Purpose: The authors examined the relationship between mother and child activity. Methods: The authors compared moderate–vigorous physical activity (MVPA) and sedentary time of low-income mothers with obesity and their 6- to 12-year-old children on week (WD) and weekend (WE) days. A total of 196 mother–child pairs wore accelerometers simultaneously for a week. Mothers completed questionnaires. Spearman correlation and multivariate regression were used. Results: WE MVPA (accelerometry) was significantly correlated between mothers with children aged 6–7 (r s = .35) and daughters (r s = .27). Self-reported maternal PA time spent with one of their children was significantly correlated with the WE MVPA of all children (r s = .21) and children aged 8–10 (r s = .22) and with the WD MVPA of all children (r s = .15), children aged 8–10 (r s = .23), aged 11–12 (r s = .52), and daughters (r s = .37), and inversely correlated to the WD sedentary time of all children (r s = −.21), children aged 8–10 (r s = −.30), aged 11–12 (r s = −.34), daughters (r s = −.26), and sons (r s = −.22). In multivariate regression, significant associations were identified between reported child–mother PA time together and child MVPA and sedentary time (accelerometry). Conclusions: Mothers may influence the PA levels of their children with the strongest associations found in children aged 6–7 and daughters. Mother–child coparticipation in PA may lead to increased child MVPA and decreased sedentary behavior.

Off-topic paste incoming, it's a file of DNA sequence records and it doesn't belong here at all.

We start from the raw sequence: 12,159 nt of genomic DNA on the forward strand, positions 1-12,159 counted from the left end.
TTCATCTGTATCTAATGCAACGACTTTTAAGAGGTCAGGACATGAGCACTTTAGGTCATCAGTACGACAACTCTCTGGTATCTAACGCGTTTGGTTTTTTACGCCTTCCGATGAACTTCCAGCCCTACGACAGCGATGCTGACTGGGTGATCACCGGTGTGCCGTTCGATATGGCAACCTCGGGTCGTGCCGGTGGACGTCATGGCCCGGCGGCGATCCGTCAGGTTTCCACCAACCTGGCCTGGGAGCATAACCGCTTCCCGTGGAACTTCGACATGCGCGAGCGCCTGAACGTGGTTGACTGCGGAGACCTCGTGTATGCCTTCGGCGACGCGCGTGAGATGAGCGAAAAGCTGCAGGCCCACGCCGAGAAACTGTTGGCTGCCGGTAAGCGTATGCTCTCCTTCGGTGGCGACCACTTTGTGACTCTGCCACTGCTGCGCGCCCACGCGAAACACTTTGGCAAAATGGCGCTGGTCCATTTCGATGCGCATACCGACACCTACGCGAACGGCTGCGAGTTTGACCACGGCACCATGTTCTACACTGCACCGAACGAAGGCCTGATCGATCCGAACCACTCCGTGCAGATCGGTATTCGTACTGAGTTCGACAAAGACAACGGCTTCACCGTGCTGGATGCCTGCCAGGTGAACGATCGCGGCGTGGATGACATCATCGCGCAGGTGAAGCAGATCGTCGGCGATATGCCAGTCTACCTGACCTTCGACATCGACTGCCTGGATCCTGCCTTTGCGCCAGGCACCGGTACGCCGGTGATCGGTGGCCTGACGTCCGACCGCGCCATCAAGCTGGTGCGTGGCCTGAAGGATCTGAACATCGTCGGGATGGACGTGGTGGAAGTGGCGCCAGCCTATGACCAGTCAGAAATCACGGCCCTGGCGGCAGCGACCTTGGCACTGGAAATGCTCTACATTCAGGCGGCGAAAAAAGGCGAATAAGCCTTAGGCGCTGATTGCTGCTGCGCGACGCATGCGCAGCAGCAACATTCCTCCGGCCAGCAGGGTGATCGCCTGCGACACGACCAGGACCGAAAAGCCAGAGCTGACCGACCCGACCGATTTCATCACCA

Timo B. van den Bogaard, Jabik-Jan Bastiaans, and Mathijs J. Hofmijster